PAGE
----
Hamden, CT. Is there another art form as dependent on chance as the documentary film? In 2019, director A.B. Zax set out to capture the story of the appropriately-if-unimaginatively-named The Bookstore, a fixture of Lenox, Massachusetts owned and operated by its proprietor Matthew Tannenbaum since 1976. With the arrival of COVID-19 just months later, Zax suddenly had a very different story on his hands. Hello, Bookstore (its title derives from the greeting Tannenbaum invariably gives when answering the establishment’s telephone) provides a poignant chronicle of what was lost in the early stages of the pandemic when the absence of vaccines and an incomplete understanding of the virus necessitated extreme caution in the interest of saving lives. Tannenbaum, who before COVID can be seen lingering over every customer interaction with a story or a treasured passage from a favorite book, is reduced to struggling to hear credit card information shouted through a plate glass window as part of bookselling in the contactless age. Business is poor. It takes Tannenbaum a week to do the volume he once did in a day.
It is worth pausing for a moment to consider why this should be so. Books would seem well positioned to be resistant to (or even thrive during) a pandemic. People stuck at home, unable to spend money on other forms of entertainment, and in desperate need of diversion from the state of the world are presumably an attractive target market for publishers. And indeed, by some measures the pandemic has been quite good for book sales. What Zax’s film beautifully highlights – and as the struggles of at least some independent bookstores during a time of robust demand for books confirm – is that establishments like The Bookstore, when at their best, are not exclusively or perhaps even primarily in the business of providing people with printed texts. They are places in which proprietors like Tannenbaum foster community in the context of a shared love of the written word. When the need to physically isolate undermines the ability of such places to foster this community, they are at risk of becoming less essential to their patrons. A customer who has to pick up his or her purchases from a stool outside the front door is a customer who may ultimately conclude that buying books off Amazon is just as good. The challenge is to remind people what we lose when this happens.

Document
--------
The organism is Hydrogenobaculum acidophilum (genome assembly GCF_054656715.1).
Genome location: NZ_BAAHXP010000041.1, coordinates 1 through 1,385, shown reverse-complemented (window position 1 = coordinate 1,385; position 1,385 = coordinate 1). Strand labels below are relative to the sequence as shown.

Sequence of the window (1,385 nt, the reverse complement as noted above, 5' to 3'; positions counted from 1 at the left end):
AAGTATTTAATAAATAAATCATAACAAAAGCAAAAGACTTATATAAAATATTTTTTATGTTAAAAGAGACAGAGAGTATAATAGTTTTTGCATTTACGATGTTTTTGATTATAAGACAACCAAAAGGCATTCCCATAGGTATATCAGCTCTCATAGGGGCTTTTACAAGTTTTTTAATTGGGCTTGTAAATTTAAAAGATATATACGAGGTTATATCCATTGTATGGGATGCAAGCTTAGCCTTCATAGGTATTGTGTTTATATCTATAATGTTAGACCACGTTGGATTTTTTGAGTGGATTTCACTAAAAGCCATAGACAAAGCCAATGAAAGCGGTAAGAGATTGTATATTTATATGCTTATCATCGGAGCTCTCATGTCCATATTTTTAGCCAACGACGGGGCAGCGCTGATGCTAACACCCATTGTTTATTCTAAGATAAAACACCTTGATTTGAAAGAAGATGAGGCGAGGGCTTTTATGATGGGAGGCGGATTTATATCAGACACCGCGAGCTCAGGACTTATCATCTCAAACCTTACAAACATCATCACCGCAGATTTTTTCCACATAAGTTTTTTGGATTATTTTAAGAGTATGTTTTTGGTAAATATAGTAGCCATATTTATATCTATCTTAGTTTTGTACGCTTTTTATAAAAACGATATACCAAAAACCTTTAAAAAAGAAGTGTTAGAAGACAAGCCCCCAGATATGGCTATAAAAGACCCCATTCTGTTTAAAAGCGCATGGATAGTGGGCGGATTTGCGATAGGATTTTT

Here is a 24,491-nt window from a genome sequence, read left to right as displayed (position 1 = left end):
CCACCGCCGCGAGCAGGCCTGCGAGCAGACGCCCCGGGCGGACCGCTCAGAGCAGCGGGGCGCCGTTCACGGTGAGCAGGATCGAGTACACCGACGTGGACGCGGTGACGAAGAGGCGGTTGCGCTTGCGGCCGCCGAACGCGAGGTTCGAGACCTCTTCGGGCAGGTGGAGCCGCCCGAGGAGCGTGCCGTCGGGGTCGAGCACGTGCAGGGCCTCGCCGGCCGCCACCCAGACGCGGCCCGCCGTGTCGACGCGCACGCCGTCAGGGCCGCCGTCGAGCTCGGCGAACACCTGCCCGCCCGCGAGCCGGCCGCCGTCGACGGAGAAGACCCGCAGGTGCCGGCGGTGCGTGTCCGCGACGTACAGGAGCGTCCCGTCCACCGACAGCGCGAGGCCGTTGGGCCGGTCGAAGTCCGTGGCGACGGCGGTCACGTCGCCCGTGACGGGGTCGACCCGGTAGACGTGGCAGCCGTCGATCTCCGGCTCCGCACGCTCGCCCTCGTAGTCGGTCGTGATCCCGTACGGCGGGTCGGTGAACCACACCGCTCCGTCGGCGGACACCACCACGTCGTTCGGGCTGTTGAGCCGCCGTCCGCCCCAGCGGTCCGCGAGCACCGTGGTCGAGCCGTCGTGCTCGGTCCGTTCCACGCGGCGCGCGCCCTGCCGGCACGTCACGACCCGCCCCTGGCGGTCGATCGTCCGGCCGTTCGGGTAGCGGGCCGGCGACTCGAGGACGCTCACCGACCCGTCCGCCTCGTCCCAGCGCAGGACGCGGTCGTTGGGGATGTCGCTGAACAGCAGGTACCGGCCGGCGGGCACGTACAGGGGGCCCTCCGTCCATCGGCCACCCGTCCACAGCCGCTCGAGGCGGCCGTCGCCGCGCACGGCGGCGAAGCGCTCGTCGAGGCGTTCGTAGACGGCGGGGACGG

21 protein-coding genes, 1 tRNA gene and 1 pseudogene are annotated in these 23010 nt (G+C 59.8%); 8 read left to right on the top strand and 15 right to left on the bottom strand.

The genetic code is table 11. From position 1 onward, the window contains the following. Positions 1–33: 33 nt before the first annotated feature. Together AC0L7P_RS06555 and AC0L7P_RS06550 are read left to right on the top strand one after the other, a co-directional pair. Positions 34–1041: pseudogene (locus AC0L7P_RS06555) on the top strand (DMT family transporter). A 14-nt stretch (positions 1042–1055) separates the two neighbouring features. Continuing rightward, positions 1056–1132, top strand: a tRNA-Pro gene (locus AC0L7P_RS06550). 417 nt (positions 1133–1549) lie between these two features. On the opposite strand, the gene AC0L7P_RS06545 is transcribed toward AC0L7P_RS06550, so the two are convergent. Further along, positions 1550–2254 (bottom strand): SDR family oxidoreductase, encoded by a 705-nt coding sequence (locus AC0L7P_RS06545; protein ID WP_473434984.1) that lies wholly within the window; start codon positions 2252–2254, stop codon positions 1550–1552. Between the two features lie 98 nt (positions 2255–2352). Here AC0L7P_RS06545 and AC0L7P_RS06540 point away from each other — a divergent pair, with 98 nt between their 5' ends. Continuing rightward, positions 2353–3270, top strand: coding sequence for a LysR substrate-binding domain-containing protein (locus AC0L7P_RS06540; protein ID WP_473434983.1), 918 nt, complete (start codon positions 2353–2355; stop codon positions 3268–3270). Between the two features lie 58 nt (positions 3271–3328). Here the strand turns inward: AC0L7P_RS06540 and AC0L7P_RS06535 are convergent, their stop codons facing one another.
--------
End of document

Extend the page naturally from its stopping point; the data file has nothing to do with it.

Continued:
The decline in The Bookstore’s business soon brings it to the brink of collapse, and Tannenbaum launches a GoFundMe campaign in an attempt to save it. It is not much of a spoiler to reveal that the fundraising effort is an enormous success. Hello, Bookstore does not seek to create any suspense on this point. Tannenbaum is shown crafting his plea for support and shortly thereafter celebrating the results. This mirrors the trajectory of the campaign itself. Less than 24 hours after Tannenbaum launched his appeal, the initial goal was met. Faced with the potential loss of what The Bookstore really represents—a place for building community and not merely selling books—the townspeople of Lenox rallied to its side.
And to Tannenbaum’s side. The warmth customers feel for him is palpable on screen and reflects the warmth he clearly feels for them. Tannenbaum says of life at The Bookstore, “every day is like Christmas.” As he quotes one customer as observing, Tannenbaum gets to spend all day surrounded by the things he loves, talking to people about those things, who only interrupt him when they want to give him money. I would only add that Tannenbaum is doing all this in a place he clearly loves. To borrow an expression from his fundraising appeal, he and Lenox belong to each other. It is where he has built a business and a life, raising two daughters who the film suggests also remain rooted in Lenox and in their father’s store.
The degree to which Hello, Bookstore resonated with me was in part a product of the setting in which I saw the film—Cine 4, a small, family owned theater itself seeking to find its footing after an extended COVID closure. Located just three miles from a corporate megaplex, Cine 4 has hung on despite dated facilities and an absence of typical movie-going amenities. What it lacks in flourishes it makes up for in what one loyal patron recently described as its “neighborhood feel.” It is the type of place where one of the two brothers who took over the theater after their father became ill is likely to be the person to sell you your ticket. Where staff ask you how you liked the movie on your way out the door. Where other patrons have been known to spot $20 to cashless customers unaware that Cine 4 doesn’t take credit cards. Cine 4 is also the type of place willing to give fellow underdogs like Hello, Bookstore a shot, something the megaplex wouldn’t dream of doing. After watching this movie in that theater, the need to ensure the survival of local institutions has never been clearer to me.